But this seems to be changing and this is where Marcela sees her company becoming one of the most important parts of many people’s lives. “Originally we saw that people were ashamed to admit that they had an Alfred but now they are going into leasing offices and asking for it,” Marcela said. “These are good jobs that require craft, there is a lot of pride in a job that creates this level of hospitality.” She said that one of her main sources of new employees is new moms coming back into the workforce since they enjoy doing things for others and understand what it takes to make a household run. There is a certain grace and compassion that comes with helping others in their daily lives. One of the most celebrated movies of the year was Roma, which did a beautiful job showing the closeness between families and their domestic employees.
The analogy behind the company’s name is telling. Hello Alfred is named after Batman’s (or more precisely Bruce Wayne’s) personal assistant but in reality he is so much more than that. Alfred acts as a confidant, sidekick, co-pilot, and even father-figure for his vigilante employer. In her mind, Marcela thinks that having Alfred is Batman’s superpower, “not only is having help not a bad thing it is one of the main ways that you can be successful. Every successful person has people that help them on a daily basis.”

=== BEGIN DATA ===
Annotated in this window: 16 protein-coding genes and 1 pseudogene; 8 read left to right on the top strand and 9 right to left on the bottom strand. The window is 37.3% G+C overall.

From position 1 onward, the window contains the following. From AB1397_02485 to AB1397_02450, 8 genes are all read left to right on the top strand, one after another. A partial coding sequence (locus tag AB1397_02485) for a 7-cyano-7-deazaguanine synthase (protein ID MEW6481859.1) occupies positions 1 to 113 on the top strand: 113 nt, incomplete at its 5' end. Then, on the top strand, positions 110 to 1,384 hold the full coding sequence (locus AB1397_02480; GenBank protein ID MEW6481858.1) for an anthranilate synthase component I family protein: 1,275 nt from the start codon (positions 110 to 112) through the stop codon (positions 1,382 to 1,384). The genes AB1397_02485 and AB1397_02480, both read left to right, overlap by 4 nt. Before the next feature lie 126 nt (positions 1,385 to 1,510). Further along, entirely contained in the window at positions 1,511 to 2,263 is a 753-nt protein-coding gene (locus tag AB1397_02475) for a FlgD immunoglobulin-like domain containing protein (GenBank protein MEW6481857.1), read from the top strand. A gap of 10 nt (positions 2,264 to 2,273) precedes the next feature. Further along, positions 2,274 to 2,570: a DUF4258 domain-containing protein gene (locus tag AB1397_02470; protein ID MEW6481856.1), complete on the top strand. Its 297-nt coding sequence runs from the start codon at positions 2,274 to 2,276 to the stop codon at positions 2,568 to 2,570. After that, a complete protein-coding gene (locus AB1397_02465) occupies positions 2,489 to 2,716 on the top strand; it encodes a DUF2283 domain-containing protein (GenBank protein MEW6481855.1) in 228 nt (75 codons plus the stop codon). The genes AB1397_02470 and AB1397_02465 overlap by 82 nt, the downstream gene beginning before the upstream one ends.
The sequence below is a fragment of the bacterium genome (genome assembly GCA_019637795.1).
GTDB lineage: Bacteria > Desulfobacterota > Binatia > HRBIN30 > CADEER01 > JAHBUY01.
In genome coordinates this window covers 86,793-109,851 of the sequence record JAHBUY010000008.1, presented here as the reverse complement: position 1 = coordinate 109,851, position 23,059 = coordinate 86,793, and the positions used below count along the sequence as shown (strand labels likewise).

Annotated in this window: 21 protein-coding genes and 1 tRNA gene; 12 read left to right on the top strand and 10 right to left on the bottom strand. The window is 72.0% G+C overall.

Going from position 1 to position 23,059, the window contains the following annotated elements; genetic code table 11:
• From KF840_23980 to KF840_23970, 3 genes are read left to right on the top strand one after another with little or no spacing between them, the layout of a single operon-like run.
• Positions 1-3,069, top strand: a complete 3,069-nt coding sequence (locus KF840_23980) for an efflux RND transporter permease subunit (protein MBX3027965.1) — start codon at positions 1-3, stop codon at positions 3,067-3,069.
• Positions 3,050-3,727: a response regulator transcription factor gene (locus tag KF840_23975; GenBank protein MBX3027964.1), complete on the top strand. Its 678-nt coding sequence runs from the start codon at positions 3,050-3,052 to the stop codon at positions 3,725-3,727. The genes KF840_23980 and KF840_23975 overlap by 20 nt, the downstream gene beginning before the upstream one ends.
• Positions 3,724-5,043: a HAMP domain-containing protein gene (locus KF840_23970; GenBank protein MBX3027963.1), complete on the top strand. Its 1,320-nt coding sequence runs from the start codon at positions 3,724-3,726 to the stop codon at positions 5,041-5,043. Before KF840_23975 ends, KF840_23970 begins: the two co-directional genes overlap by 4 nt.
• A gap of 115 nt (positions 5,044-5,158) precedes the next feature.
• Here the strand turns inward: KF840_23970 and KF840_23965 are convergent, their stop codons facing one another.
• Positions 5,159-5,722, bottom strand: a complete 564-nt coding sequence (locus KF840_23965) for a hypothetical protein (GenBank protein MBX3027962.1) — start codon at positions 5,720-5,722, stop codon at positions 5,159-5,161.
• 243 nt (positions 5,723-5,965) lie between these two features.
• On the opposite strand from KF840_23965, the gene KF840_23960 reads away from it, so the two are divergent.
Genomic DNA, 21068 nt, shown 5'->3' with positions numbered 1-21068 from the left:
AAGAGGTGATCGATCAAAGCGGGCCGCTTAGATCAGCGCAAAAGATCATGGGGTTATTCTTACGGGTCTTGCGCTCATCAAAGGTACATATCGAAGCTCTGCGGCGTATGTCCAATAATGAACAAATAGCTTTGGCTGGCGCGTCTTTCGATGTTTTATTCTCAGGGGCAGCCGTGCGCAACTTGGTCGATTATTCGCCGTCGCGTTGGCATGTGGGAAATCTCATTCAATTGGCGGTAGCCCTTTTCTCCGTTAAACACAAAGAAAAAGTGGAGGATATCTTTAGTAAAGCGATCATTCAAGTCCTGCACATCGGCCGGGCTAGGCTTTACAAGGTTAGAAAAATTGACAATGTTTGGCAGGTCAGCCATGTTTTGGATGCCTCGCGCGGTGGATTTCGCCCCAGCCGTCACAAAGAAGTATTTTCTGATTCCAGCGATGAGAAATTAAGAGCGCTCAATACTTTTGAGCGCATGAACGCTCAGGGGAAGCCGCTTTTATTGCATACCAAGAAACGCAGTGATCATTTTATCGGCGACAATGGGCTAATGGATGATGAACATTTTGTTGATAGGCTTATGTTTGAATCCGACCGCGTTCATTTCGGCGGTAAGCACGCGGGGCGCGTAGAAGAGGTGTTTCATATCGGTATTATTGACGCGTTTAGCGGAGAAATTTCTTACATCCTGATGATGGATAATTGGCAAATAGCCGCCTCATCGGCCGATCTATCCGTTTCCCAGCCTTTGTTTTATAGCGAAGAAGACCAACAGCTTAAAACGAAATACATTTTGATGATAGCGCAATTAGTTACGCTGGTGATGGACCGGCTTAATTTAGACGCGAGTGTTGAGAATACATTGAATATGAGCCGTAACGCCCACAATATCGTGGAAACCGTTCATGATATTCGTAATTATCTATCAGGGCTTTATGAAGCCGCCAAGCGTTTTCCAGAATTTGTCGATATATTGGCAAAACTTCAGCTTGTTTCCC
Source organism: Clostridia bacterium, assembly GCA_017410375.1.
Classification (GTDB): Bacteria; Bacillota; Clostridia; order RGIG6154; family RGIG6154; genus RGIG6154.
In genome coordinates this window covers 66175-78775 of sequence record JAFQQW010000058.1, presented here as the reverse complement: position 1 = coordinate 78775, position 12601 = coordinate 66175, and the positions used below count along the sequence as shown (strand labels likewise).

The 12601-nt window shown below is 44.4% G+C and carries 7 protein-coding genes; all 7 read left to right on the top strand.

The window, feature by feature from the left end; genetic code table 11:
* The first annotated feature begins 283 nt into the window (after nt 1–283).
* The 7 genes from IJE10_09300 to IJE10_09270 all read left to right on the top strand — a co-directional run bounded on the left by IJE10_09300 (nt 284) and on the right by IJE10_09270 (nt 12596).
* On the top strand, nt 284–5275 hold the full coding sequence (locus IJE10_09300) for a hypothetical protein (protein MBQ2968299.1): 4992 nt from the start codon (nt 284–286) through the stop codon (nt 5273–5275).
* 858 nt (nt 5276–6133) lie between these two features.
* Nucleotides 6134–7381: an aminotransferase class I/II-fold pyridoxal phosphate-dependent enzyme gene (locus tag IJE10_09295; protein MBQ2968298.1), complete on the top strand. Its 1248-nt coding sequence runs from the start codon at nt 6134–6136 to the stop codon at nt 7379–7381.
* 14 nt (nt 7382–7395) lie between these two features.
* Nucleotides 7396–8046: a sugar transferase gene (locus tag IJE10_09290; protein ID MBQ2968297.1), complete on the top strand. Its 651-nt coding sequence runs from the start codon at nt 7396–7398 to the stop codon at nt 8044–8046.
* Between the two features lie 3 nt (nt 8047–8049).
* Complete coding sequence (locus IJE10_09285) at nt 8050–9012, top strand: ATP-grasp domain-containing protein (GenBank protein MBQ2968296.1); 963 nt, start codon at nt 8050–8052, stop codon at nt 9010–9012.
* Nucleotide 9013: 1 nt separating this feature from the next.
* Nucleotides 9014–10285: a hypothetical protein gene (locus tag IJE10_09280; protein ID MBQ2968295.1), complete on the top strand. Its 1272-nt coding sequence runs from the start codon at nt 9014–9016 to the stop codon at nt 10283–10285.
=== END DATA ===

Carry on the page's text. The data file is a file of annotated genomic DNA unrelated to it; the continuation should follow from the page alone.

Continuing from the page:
From very early on Marcela and her co-founder Jessica Beck understood the importance of putting their employees first. “We were the first women to win TechCrunch Disrupt and at the time it was the era of ‘uberization of everything,’” she said. “We got a lot of negative press because people thought that we were just a way for people to click a button and get your house cleaned. They didn’t understand that with our Alfreds, we were creating a position of very high importance in the lives of residents.”
Hello Alfred’s commitment to their service providers goes much further than just talk. Since the beginning, they made the often unpopular decision to make every Alfred a W-2 employee with benefits rather than a 1099 contractor like many tech companies prefer. They also created a bill of rights that they expect their coders to follow and consider themselves a “human technology company.” “Everyone that comes on is required to be an Alfred for a week. Our most important customer is Alfred so you have to understand their job. We were finding engineers who didn’t want to do that. We have said no to a lot of great engineering talent because they are not interested in the full human picture.”
In the modern world, tech visionaries tend to be idolized for what they can create. But it is important to understand that they too need to be mindful of the consequences of their actions, or the actions of their creations. Rather than ignoring the digital revolution that is permeating every aspect of our lives the next generation of creators are designing technology so it can be our servant, or our assistants’ servant, rather than our master.